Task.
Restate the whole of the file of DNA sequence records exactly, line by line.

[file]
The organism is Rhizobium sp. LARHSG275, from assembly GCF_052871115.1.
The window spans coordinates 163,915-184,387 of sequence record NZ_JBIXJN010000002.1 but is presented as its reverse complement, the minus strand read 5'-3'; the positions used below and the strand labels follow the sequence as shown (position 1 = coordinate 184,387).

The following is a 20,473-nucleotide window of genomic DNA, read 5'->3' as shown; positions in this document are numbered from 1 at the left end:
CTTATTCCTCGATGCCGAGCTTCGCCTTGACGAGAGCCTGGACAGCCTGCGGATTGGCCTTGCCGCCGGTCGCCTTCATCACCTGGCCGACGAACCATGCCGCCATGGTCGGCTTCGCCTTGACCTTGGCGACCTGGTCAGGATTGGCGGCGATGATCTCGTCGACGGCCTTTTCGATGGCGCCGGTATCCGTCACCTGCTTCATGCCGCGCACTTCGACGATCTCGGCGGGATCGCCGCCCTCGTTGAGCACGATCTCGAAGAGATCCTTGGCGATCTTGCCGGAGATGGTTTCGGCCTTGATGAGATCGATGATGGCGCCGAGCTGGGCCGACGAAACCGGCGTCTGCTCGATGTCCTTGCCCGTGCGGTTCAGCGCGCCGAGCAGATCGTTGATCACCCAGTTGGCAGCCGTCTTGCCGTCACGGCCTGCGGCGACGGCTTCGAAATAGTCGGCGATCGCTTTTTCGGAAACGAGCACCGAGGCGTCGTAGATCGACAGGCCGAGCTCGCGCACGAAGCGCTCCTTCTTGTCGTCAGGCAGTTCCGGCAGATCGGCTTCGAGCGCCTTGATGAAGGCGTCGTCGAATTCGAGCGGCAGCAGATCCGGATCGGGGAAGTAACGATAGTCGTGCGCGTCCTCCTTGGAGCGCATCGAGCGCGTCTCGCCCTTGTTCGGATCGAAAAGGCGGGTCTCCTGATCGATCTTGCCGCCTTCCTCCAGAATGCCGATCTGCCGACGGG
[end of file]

The organism is Rhizobium sp. LARHSG275, from assembly GCF_052871115.1.
The window spans coordinates 163,915-184,387 of sequence record NZ_JBIXJN010000002.1 but is presented as its reverse complement, the minus strand read 5'-3'; the positions used below and the strand labels follow the sequence as shown (position 1 = coordinate 184,387).

The following is a 20,473-nucleotide window of genomic DNA, read 5'->3' as shown; positions in this document are numbered from 1 at the left end:
CTTATTCCTCGATGCCGAGCTTCGCCTTGACGAGAGCCTGGACAGCCTGCGGATTGGCCTTGCCGCCGGTCGCCTTCATCACCTGGCCGACGAACCATGCCGCCATGGTCGGCTTCGCCTTGACCTTGGCGACCTGGTCAGGATTGGCGGCGATGATCTCGTCGACGGCCTTTTCGATGGCGCCGGTATCCGTCACCTGCTTCATGCCGCGCACTTCGACGATCTCGGCGGGATCGCCGCCCTCGTTGAGCACGATCTCGAAGAGATCCTTGGCGATCTTGCCGGAGATGGTTTCGGCCTTGATGAGATCGATGATGGCGCCGAGCTGGGCCGACGAAACCGGCGTCTGCTCGATGTCCTTGCCCGTGCGGTTCAGCGCGCCGAGCAGATCGTTGATCACCCAGTTGGCAGCCGTCTTGCCGTCACGGCCTGCGGCGACGGCTTCGAAATAGTCGGCGATCGCTTTTTCGGAAACGAGCACCGAGGCGTCGTAGATCGACAGGCCGAGCTCGCGCACGAAGCGCTCCTTCTTGTCGTCAGGCAGTTCCGGCAGATCGGCTTCGAGCGCCTTGATGAAGGCGTCGTCGAATTCGAGCGGCAGCAGATCCGGATCGGGGAAGTAACGATAGTCGTGCGCGTCCTCCTTGGAGCGCATCGAGCGCGTCTCGCCCTTGTTCGGATCGAAAAGGCGGGTCTCCTGATCGATCTTGCCGCCTTCCTCCAGAATGCCGATCTGCCGACGGG